There is also another matter of sheer common sense that applies to the full understanding that a President of the United States cannot reasonably forgive himself. No person in an executive position in government should have the authority to pardon himself. Such deleterious power is what usually resides in the portfolio of a tyrant or dictator. Common sense dictates this reasoning. It has long been established in state law that state governors do not have the state constitutional power to pardon themselves, placing themselves above the law, and state governors are what the presidents of the United States are to government. federal. There is even historical precedent for asserting that 19th and 20th century American presidents charged with serious crimes have not sought, or even considered, an Article II, Section II power to pardon themselves. In the first presidential impeachment case, President Andrew Johnson, who replaced Abraham Lincoln after he was assassinated, never considered a pardon for himself, and Congress never considered the issue. If you scrutinize the detailed historical record of legislative events in 1868, impeachment was the only constitutional means of removing a sitting president, and Andrew Johnson accepted the full weight of impeachment and was acquitted at trial, the May 28, 1968. , by the United States Senate by a single vote. The second and most recent attempt to impeach a president, the impeachment of President Bill Clinton, began successfully in December 1998 and ended with an acquittal by the United States Senate in February 1999. During that period, neither Clinton, Neither a lawyer nor his inner circle of legal advisers had ever contemplated a self-pardon, and history reveals that Clinton was extremely concerned about a sentencing vote in the Senate.
The United States Constitution remains a fragile and delicate document of federalism and ordered liberty through the proper maintenance of its established rules, processes, and procedures. That the legislative, executive, and judicial rules, processes, and procedures of the glorious US Constitution have been dramatically and pragmatically changed in its implementation without the amendment process during the 20th century is true and factual. The way those rules, processes, and procedures were understood in 1790 is hardly the way they are understood and applied in 2018, and people wonder what has happened to the government and economy of the American republic. The reading of the pardon power of Article II, Section II of a US president by designing feds and the foolish assumptions evoked in the minds of those pragmatists that presidents have the power to pardon themselves is a good example of these creepy changes. as it can be brought to the immediate light of day.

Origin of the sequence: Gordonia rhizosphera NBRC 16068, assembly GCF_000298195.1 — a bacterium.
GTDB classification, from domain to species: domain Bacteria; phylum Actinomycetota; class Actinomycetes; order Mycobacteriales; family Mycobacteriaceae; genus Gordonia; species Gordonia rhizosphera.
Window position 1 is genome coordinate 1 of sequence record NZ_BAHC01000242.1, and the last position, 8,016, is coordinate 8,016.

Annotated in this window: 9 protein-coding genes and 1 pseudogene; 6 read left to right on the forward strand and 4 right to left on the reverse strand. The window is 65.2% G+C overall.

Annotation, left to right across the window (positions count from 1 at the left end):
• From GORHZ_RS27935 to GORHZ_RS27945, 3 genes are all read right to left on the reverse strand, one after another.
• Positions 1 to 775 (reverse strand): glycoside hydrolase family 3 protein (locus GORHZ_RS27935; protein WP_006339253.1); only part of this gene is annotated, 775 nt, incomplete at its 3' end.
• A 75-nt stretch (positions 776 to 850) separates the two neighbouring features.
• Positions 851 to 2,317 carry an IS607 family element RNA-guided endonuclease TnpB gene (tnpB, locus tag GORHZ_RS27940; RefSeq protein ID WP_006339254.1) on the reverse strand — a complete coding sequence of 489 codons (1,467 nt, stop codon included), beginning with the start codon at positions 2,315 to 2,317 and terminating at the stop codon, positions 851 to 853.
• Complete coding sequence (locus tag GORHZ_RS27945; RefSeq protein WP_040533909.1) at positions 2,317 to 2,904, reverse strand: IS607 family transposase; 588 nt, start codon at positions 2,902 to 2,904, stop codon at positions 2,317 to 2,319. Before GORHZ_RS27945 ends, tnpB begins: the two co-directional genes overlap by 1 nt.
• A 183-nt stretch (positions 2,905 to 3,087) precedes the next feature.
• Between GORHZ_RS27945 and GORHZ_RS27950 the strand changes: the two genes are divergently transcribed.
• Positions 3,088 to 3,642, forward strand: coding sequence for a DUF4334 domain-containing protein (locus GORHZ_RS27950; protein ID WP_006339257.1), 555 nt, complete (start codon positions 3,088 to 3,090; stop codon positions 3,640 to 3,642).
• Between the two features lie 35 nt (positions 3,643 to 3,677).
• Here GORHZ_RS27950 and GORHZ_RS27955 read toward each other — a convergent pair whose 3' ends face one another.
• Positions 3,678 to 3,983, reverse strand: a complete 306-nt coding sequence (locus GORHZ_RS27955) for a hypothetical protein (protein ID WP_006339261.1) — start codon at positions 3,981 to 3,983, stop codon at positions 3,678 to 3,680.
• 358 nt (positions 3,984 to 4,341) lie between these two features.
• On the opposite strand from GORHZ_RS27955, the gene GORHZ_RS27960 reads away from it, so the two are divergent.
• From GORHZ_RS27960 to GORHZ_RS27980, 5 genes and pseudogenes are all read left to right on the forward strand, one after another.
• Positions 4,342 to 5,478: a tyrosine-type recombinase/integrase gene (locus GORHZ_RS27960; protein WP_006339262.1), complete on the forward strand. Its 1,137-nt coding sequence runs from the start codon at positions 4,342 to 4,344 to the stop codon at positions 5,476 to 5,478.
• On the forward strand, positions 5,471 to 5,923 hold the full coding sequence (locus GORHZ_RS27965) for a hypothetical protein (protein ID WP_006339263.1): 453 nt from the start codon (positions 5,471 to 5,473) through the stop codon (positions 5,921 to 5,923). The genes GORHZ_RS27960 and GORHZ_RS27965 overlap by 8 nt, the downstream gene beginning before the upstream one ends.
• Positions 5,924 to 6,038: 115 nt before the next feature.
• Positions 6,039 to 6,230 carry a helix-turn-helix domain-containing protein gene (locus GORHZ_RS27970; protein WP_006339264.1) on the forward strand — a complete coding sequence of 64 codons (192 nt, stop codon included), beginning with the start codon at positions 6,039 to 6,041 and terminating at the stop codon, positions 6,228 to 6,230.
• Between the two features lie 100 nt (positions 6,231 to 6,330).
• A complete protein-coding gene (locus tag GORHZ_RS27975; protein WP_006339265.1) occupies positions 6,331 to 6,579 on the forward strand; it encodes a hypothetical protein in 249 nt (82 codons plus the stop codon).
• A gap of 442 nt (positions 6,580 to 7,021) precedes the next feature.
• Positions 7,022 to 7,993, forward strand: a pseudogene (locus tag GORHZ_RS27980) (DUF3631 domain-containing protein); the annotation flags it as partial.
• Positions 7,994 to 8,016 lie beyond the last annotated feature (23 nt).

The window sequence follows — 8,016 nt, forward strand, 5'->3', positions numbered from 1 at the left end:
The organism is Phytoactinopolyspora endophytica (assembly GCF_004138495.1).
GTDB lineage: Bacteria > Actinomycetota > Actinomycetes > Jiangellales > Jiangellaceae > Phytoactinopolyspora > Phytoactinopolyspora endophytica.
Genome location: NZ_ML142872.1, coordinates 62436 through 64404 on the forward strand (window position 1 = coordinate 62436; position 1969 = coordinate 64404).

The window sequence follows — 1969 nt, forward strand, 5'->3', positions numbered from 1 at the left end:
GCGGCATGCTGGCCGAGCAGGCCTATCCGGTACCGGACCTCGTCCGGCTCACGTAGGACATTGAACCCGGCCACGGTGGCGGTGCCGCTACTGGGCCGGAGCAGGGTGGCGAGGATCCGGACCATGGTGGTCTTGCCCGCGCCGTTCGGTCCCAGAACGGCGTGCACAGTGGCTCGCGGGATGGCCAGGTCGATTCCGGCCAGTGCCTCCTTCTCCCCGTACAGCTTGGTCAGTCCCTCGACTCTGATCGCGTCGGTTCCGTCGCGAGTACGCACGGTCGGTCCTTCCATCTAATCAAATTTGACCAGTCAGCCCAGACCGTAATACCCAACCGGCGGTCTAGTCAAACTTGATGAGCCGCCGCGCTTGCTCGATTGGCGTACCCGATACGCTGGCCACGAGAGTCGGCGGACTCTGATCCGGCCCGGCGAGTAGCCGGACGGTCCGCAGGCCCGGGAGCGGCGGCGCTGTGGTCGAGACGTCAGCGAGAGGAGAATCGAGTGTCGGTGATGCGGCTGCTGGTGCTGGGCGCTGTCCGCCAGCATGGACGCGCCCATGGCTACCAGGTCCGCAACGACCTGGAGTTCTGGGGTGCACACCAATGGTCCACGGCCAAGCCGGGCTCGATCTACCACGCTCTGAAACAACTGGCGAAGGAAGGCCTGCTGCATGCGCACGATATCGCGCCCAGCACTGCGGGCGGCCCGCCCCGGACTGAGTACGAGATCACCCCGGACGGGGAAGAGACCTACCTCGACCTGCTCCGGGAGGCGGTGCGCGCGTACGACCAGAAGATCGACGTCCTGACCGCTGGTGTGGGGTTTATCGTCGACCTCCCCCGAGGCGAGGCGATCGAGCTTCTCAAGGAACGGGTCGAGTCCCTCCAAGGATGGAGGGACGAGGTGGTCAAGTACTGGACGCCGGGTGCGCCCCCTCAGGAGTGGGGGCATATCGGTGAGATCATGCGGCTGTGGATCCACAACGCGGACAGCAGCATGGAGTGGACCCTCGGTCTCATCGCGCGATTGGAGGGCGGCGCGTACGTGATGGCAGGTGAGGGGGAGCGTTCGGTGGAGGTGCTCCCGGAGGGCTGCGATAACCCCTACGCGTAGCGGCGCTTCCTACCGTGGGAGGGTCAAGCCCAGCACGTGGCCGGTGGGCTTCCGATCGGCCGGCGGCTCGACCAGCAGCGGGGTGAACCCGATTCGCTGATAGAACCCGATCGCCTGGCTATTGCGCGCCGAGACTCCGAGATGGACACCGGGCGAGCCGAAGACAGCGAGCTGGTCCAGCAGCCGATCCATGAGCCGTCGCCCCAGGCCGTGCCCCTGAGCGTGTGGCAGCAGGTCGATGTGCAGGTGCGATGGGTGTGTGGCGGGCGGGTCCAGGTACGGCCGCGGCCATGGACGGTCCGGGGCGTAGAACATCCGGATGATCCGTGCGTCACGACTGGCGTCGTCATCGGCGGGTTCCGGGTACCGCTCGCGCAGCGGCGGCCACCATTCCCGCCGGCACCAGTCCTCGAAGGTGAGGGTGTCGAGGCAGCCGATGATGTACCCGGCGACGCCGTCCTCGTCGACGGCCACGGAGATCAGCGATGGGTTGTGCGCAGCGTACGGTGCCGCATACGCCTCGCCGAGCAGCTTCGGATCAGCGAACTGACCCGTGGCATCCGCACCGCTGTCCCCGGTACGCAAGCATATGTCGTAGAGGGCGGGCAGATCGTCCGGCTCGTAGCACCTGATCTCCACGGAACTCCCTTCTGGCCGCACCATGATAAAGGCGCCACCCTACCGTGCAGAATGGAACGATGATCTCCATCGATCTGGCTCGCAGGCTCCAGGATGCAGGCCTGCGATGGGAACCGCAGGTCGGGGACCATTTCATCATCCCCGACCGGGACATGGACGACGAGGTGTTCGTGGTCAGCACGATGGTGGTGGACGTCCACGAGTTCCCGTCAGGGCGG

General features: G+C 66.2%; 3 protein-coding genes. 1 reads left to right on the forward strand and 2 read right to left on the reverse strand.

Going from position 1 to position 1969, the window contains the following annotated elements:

As has been redundantly established during the previous twelve months of special tax investigation, President Donald Trump has not made any mistake, as progressive liberal Democrats misleadingly claim. Instead, the progressive Democrats who impeach President Trump have been shown to be fully complicit in colluding with the Russians by using the Obama Justice Department and the FBI to unlawfully undermine presidential candidate Donald Trump’s campaign and upset victory in the 2017 presidential election. Thus, President Trump would have no reason to pursue an unconstitutional effort to pardon himself, to catch up with Barack Obama, who issued, with impunity, numerous illegal executive orders to circumvent the process. constitutional legislature.
To ensure that unlawful misinterpretations of the United States Constitution are censured and prohibited, a constitutional convention of the States, under the power given to the States by the Framers in Article V of the United States Constitution, must be convened by the authority of two-thirds of the state legislatures for the purpose of proposing new amendments to the U.S. Constitution and repealing certain others, by whose actions the intent of the honest framers would be indelibly set in stone, then and for always, in order to restore what has been desecrated by pragmatic men and women who have sought to undermine the economic, financial, and governmental rules, processes, and procedures of the United States Constitution. That this can be done very soon is my humble prayer.